Ramarque’s purpose in writing this book was to display the hidden costs of war. The physical aspects of death and wounds did not begin to portray the mental anguish that the soldiers experienced during and after the war. He hoped to show the results of war on an entire generation; a loss of innocence in life which those who were once soldiers could never replace. Remarque’s message came across very clearly. There were constant tragedies which forced Paul or the other soldiers to question war and become detached from civilian life. After viewing the death of a close friend and a recruit whom he had comforted earlier, Paul went home finding that war had isolated him from his family and his childhood. With the return to his unit he again felt the presence of belonging. Soldiers had become his family. The mental anguish was again vividly displayed after Paul killed a French soldier; discovering that the soldier had a family, Paul slipped into a deep agony vowing to prevent such wars from again occurring. The depth of the emotions that soldiers experienced created a very believable example of the psychological impacts of war.
A strong bias against war in general was shown in this novel. The experience of “lostness” from society as a result of war seemed to be a point presented often and possibly an experience of Remarque. Numerous times Paul found his unit to be separated from the rest of the world. He found no belonging to civilization but instead a brotherhood amongst his comrades in the military. The constant questioning of war and its values was presented very frequently and in fact may have included a few of Remarque’s own questions of society and biases against the immorality and murder committed during war.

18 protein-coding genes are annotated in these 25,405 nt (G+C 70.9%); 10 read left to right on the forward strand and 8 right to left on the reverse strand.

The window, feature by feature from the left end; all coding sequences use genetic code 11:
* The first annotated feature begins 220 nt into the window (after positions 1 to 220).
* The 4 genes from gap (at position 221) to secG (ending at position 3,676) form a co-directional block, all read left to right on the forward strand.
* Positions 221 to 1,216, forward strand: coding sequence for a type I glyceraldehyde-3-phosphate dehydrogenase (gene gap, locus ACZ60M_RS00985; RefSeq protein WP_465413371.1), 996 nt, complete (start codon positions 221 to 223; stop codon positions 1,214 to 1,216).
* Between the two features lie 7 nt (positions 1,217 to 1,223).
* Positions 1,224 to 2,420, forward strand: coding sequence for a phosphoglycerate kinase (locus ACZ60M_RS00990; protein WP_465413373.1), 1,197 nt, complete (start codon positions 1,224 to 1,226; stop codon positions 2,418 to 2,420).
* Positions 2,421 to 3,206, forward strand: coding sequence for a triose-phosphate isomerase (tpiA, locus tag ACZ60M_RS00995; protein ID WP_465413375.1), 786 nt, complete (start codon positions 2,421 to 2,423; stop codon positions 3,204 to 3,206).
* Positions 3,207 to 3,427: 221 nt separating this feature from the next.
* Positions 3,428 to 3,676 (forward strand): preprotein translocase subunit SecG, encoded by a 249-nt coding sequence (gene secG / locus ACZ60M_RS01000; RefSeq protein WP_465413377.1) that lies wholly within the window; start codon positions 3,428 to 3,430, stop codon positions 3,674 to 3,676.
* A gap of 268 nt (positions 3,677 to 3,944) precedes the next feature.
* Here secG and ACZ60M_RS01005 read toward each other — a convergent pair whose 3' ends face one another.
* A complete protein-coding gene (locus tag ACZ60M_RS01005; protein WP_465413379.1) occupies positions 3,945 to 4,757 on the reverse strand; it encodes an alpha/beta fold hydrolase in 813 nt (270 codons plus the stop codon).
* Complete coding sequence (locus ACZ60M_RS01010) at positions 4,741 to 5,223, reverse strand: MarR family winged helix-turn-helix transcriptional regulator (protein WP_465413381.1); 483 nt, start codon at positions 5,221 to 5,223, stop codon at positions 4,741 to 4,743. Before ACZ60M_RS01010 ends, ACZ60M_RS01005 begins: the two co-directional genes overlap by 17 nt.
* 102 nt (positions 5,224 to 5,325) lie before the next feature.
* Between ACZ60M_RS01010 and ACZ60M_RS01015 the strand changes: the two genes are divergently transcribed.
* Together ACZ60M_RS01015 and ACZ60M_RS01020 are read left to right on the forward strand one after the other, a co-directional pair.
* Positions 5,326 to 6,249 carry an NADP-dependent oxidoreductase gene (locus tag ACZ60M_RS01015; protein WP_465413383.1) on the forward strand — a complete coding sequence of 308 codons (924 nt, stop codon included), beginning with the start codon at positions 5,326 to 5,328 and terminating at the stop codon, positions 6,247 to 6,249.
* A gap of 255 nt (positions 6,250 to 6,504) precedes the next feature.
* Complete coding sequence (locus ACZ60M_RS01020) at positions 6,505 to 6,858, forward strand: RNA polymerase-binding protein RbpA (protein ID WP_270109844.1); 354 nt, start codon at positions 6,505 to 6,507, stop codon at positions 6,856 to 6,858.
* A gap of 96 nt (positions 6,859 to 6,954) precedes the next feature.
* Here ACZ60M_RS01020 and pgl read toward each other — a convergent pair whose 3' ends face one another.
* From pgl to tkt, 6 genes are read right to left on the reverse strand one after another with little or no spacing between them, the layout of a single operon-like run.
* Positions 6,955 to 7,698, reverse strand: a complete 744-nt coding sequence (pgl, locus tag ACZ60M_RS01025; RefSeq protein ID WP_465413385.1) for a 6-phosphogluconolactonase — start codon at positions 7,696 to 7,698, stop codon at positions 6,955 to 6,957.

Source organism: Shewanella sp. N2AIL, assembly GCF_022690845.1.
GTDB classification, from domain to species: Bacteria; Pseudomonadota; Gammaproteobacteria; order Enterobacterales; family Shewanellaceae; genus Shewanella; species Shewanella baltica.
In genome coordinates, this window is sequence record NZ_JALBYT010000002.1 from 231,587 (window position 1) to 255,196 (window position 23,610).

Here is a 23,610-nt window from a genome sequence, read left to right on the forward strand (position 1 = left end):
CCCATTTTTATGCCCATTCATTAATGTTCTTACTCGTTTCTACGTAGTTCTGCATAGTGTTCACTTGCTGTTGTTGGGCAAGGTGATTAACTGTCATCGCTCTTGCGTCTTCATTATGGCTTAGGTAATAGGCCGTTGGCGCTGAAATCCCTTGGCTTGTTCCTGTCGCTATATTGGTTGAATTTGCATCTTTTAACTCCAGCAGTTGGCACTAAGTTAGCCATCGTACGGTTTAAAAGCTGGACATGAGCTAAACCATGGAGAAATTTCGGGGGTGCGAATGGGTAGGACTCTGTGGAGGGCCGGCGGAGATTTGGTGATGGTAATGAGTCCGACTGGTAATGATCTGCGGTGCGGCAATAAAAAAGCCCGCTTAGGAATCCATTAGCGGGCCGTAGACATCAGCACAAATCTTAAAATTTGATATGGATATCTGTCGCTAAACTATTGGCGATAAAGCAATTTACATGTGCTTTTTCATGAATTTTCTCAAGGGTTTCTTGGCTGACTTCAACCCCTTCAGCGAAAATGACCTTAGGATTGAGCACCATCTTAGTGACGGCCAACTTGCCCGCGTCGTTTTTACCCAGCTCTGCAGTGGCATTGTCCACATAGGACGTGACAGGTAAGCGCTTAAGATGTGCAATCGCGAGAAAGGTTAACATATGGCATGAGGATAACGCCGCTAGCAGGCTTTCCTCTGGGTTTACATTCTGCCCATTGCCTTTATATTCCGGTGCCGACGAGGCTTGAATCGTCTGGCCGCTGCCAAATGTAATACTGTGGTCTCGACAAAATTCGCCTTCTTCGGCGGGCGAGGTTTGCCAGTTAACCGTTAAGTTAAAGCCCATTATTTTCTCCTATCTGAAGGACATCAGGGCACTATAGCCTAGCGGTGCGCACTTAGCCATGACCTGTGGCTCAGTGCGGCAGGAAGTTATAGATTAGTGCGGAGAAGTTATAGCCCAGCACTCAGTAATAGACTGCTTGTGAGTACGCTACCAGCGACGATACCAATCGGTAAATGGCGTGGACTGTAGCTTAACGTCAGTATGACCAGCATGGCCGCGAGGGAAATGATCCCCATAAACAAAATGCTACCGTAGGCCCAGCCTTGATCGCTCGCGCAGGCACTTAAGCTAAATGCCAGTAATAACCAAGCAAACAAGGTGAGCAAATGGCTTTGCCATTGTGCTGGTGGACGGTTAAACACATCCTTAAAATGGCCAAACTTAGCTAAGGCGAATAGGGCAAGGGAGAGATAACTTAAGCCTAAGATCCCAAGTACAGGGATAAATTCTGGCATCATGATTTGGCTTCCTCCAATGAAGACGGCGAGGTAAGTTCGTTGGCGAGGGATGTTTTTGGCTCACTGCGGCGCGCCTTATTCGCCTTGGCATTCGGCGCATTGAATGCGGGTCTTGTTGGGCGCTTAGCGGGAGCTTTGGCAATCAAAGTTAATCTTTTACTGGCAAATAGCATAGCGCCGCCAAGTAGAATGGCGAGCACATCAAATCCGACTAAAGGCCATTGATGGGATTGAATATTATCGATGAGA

I have gained a great deal of insight into World War I from this novel. Previously, I understood the diplomacy and the military strategies involved with this war, but I have now also been exposed to the physical and foremost mental anguish that the soldiers on the front experienced. I had never thought about a soldier’s loss of identity when leaving behind all of the values, schooling, and family that once revolved around them. A new perspective of the battlefield was presented in which soldiers of opposite forces are in much of the same state: frightened human beings with family and loved ones at home, attempting to avoid death each day by whatever means possible; many very likely questioning the purpose of war as Paul constantly did. Many conflicts of values were presented constantly throughout the course of World War I. One of the strongest which I had not previously considered was the fact that as children homicide is certainly presented as a terrible act, yet on the front an unseen document legalizes mass murder. As a result of this novel, I can now clearly see how the mental anguish of soldiers on the front developed.
This novel was written very well. The plot was fast paced and the incredibly realistic war depiction’s kept my attention alone. Yet merged with the physical activity in this book was an extraordinary depth of the emotional impacts of the war upon the soldiers. I did not find the characters to be superficial in any way. Their physical actions and mental ideals coincided very closely. The emotional state of characters developed very genuinely throughout their endeavors; this realism forced me to look at the purpose of war more closely and examine its results on the militia. Foremost, I have gained a multitude of new perceptions, some of which make a great deal of sense, from the vividly portrayed physical results of war and the depth in which the dynamic emotions of the soldiers, particularly Paul, were presented. This book has simply given me new views of war. It was an incredible work to read.